In the kitchen, wine should be considered a flavoring like other flavorings. The alcohol in all wine spirits evaporates when the boiling point is reached in cooking so that only the flavor remains.
But the flavoring of a dish must not be too strong; it should blend in with the other flavors. For example, if a dish tastes noticeably of salt, pepper or cloves, you put in too much. The same goes for wine. The chief flavor of a dish to which wine has been added should be that of the fish, bird or meat on which the dish is based. Most people use far more wine than is necessary to round out the flavor of what they are cooking.
In cooking main dishes or dishes that are not sweet, use a dry wine, preferably the wine you are going to drink with the meat. But don't cook with rare, exquisite or expensive wines....use a good ordinary wine. Save the rare, expensive wines to drink and enjoy.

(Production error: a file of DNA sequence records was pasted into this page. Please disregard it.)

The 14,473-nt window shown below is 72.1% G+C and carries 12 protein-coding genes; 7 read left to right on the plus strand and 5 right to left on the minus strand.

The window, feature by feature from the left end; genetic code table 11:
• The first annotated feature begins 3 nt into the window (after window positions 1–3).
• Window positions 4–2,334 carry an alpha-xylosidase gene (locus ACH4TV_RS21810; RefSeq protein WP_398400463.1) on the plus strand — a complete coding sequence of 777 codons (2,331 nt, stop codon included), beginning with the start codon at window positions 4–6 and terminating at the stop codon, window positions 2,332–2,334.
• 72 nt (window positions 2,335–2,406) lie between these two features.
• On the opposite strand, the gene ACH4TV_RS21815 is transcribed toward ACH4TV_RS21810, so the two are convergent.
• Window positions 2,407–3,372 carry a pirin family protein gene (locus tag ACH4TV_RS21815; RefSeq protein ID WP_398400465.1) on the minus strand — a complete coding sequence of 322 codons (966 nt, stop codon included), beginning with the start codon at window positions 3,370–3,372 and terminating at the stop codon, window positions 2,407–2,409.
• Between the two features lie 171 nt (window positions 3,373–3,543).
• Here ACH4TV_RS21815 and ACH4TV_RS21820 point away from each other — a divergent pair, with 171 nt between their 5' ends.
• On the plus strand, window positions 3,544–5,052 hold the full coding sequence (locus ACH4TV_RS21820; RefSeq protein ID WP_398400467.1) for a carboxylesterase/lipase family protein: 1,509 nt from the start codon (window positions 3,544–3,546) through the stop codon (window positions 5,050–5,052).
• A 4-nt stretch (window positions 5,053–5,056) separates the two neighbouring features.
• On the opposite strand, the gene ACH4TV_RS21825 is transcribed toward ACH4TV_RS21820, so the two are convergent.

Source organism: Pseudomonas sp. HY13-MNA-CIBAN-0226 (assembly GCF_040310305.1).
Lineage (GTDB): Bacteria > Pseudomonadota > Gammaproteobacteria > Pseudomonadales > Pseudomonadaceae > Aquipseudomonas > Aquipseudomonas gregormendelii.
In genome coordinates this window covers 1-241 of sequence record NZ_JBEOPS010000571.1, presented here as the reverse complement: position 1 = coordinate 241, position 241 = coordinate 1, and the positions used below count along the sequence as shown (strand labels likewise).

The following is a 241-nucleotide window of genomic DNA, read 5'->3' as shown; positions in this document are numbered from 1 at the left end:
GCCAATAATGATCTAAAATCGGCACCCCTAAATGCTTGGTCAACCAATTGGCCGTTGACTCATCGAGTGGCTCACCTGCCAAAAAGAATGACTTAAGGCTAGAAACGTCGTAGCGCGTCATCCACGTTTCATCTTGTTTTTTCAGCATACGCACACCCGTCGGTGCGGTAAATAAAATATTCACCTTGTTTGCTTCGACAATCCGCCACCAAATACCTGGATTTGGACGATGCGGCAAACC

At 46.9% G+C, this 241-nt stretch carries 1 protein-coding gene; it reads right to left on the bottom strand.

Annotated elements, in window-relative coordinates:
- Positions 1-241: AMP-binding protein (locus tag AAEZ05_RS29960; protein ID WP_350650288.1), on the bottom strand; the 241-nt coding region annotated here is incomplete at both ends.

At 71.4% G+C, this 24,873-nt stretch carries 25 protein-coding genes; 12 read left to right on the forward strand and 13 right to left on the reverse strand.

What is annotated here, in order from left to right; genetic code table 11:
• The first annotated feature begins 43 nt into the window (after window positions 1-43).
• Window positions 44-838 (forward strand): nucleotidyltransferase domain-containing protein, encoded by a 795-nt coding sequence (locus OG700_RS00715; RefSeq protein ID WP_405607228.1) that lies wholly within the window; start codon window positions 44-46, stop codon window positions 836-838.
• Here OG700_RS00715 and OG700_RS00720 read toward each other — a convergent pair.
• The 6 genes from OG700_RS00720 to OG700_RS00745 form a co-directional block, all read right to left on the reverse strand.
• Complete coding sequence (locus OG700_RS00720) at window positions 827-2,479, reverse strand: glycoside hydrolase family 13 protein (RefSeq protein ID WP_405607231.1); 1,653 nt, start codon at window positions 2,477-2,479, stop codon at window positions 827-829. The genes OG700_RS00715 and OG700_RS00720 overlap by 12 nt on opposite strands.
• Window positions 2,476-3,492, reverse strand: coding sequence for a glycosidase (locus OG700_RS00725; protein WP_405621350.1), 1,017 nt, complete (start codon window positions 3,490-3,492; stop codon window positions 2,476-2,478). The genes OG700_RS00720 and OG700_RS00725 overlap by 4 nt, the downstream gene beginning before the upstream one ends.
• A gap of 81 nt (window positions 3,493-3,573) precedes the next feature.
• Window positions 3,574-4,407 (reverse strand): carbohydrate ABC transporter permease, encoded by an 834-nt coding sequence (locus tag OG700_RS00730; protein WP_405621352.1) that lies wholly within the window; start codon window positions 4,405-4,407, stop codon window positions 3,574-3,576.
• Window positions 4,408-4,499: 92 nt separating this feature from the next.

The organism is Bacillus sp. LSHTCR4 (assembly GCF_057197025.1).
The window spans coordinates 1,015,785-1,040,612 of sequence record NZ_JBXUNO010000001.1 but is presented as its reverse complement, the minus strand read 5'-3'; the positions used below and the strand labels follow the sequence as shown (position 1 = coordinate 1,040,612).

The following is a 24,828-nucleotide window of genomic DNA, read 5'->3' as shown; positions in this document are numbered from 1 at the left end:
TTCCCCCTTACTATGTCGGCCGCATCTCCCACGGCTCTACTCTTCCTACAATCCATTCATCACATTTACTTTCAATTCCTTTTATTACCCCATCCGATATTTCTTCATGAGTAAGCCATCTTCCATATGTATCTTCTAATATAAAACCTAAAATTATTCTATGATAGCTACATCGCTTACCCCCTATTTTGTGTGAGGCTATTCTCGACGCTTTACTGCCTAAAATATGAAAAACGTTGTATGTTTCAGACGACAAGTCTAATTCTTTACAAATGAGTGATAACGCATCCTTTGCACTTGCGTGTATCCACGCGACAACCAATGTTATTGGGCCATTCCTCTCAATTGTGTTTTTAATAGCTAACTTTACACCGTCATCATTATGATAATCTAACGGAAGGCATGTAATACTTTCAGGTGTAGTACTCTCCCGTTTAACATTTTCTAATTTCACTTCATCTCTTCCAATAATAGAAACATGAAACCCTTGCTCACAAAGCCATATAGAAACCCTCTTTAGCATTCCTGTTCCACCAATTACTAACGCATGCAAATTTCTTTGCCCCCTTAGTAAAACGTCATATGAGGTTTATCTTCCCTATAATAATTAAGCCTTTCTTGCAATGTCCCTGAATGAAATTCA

The standard rule of white wine for white meats and red wines for red meats does not have to be followed in the kitchen any more than at the table. Poultry, veal, beef, pork, lamb and sauces are excellent with either white or red wine; the flavor of the dish will depend on the wine used. The one exception is fish, which generally tastes better when cooked with white wine, though some famous French dishes call for red. White wine results in a more delicate flavor; while red wine imparts a more robust flavor to a dish.